There was a time when Billy Preston was a surefire first-round NBA draft pick, perhaps even a lottery selection.
He was originally committed to the University of Kansas but never suited up for the Jayhawks. He opted to play professionally overseas with KK Igokea in Bosnia in 2017 while the NCAA dragged their feet regarding an investigation into the car he was driving while involved in an on-campus car accident.
Preston only suited up in three games for KK Igokea before leaving the team due to a shoulder injury. He would then declare for the 2018 NBA draft. A former McDonald’s All-American and highly touted prospect, Preston didn’t hear his name called that night.
Although he wasn’t drafted, he was immediately picked up by the Cleveland Cavaliers and tabbed to play on their summer league team. He had a good showing that summer, appearing in six games for the Cavaliers and putting up 10.5 points per game and 5.5 rebounds per game while shooting 38.5 percent from three-point range.
His play would earn him a two-way contract with the Cavaliers for the 2018-19 season allowing him to shuffle back and forth between Cleveland and their G League affiliate the Canton Charge. Preston never actually appeared in any games for the Cavaliers and he was cut almost two months into the season.
Despite only spending about two months with the team, Preston considered it to be beneficial to his overall development as a player. He hasn’t been on an NBA roster since then, but it’s what he’s trying to get back to.
“It was good. I got to learn a lot about how to approach the game,” Preston told Basketball Insiders. “I got better as a pro mentally. I learned a lot from my time in Cleveland. I’m trying to work to get back.”
While he was with the Cavaliers, Preston played in 10 games for the Canton Charge averaging 6.1 points per game and 3.8 rebounds while shooting 42.9 percent from the three-point line. After he was cut by the Cavaliers, he found himself back with the Charge. But that didn’t last very long.
A couple of weeks later, Preston found himself being shipped to the then Erie Bayhawks who was at the time the sole G League affiliate of the Atlanta Hawks. He was acquired for the rights to Jordan Matthews. His stint with Erie only last seven games before he was traded again, this time to the Dallas Mavericks affiliate, the Texas Legends for Codi Miller-McIntyre.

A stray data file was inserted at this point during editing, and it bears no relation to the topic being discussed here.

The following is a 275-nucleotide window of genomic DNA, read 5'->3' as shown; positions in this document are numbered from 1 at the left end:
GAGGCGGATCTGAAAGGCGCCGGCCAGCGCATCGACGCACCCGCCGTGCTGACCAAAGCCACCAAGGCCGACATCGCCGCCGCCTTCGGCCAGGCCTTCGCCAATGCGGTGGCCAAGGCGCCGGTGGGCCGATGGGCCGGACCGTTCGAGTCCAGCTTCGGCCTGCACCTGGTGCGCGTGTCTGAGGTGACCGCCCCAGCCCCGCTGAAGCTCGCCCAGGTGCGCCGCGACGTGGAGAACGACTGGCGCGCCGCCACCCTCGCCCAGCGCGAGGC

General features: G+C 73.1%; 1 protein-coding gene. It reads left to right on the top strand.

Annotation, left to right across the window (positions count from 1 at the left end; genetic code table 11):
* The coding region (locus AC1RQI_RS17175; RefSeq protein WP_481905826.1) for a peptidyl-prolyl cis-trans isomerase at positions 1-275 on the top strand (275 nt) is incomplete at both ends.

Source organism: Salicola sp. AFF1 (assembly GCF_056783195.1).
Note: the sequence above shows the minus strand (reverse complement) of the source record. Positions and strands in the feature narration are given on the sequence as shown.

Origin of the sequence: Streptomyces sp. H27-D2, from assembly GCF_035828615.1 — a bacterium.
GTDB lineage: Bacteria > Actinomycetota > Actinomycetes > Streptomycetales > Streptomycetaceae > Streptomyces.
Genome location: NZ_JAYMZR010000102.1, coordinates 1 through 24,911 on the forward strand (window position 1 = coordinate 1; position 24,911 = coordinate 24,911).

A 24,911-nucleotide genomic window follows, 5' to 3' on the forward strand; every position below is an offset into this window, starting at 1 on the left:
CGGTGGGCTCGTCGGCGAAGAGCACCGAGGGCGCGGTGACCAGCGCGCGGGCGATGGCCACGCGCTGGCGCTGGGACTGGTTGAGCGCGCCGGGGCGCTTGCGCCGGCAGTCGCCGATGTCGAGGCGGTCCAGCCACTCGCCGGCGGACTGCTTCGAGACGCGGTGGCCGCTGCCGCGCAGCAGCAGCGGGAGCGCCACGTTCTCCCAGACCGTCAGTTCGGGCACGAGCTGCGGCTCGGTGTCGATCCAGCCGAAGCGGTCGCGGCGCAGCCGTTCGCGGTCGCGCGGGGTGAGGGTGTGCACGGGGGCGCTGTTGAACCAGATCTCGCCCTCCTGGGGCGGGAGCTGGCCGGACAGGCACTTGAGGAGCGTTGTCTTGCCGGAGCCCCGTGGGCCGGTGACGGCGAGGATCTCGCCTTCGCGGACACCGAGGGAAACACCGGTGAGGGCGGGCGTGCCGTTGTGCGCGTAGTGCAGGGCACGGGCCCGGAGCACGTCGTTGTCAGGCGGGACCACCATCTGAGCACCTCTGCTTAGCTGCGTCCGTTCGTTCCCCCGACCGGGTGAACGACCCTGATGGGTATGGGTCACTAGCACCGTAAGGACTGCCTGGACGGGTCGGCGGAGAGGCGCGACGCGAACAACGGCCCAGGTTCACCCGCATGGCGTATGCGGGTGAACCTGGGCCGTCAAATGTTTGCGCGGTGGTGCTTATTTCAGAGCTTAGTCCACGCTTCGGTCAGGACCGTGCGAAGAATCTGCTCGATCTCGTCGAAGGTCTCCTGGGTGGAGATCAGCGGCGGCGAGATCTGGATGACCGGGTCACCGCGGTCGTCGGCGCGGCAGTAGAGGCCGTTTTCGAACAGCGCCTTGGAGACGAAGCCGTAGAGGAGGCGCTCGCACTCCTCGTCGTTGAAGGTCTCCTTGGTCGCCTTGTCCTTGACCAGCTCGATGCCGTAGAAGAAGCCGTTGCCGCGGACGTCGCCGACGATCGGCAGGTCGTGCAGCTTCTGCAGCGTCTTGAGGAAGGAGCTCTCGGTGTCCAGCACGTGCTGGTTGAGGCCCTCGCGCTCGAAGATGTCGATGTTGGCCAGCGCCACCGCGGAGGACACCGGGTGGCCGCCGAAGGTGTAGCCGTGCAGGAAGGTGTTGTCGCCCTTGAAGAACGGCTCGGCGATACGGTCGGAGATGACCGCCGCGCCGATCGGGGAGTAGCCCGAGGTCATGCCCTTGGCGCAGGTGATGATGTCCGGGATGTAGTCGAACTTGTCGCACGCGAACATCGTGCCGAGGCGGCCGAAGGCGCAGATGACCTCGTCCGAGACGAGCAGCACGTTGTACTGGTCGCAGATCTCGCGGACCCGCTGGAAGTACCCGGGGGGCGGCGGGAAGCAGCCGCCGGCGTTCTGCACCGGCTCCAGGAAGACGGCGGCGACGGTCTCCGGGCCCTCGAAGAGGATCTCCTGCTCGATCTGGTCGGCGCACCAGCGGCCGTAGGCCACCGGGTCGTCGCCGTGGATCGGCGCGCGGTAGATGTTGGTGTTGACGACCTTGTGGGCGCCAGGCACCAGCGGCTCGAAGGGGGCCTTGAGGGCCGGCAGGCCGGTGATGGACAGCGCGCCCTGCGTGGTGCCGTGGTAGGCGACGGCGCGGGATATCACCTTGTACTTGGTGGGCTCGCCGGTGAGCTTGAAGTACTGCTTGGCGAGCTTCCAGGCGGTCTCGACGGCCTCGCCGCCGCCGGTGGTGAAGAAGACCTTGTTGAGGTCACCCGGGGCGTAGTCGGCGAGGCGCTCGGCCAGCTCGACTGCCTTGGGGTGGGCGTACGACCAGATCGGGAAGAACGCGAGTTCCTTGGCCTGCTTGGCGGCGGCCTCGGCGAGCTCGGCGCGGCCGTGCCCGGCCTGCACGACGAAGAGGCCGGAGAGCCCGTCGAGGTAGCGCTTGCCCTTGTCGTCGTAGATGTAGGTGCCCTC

Preston suited up in 10 games for the Legends and had his best showing in the G League. He put up 10.8 points per game and 7.0 rebounds while shooting 43 percent from the field and 35.7 percent from three-point range.
The G League has grown in both size and competition over the past several years and Preston certainly noticed the level of talent while he was playing in the league. Although he admits the talent wasn’t as strong as it is now, he could see the direction the league was heading in.
“When I played it wasn’t how it is right now, but my experience in it around two years ago, it was definitely competitive,” Preston said. “I kind of struggled at the beginning of the year but as I got my flow, things kind of got easier. It’s like a game plan, you have to figure out the system and how everything works. You have to pace yourself and play and everything will be fine.”
In the early days of the G League when it was still the NBA’s Development League and eventually the D League, it was often seen as a punishment for players who were sent down by their NBA team. Players on the fringe of the NBA usually chose to pursue contracts overseas rather than play in the G League.
Preston was one of those players who opted for overseas opportunities. He started the 2019-20 G League season back with the Legends, but he left the team and chose to sign with the Illawarra Hawks of the National Basketball League in Australia. He only played three games with Illawarra before they cut him and he’s also spent some time in the Dominican Republic.
For someone like him who is perhaps on the borderline of making an NBA roster, Preston believes that the G League has certainly become a place where players have a legit shot at making it to the NBA.
“The G League is definitely a great place if you want to get better working on skills,” Preston said. “There are older guys playing in the G League now. The G League is definitely a better route than overseas now. It just seems like now in 2021 with everything going on, the G League is more of a development league. You can work on your game and get to the NBA.”
In the meantime, Preston is staying sharp by playing in the famed Drew League in Los Angeles. The league was on hiatus last summer due to the COVID-19 pandemic, but it has started back up this year. Each summer, some of the top local professional, college and high school players suit up on the hardwood.
Preston is currently playing alongside a couple of local LA area college players like Reese Waters of USC, Romelle Mansel of Long Beach State, and Chance Hunter of Cal Baptist. His main focus is to keep his skills sharp against the top competition the league has to offer.
“There’s a lot of things I can learn here. There’s a lot of guys who play pro, a lot of young guys, I’m trying to get my wind up and stay in shape.” Preston said. “It’s competitive and I’ve got a competitive nature. I’m coming out here to get some runs in and get better while playing with these guys.”
And ultimately, the main goal for Preston is to step foot on an NBA court.
“I’ve been overseas, I’ve been in the Dominican Republic, Australia, and Europe,” Preston said. “I just want to get a tryout and get back to the NBA, that’s my main focus.”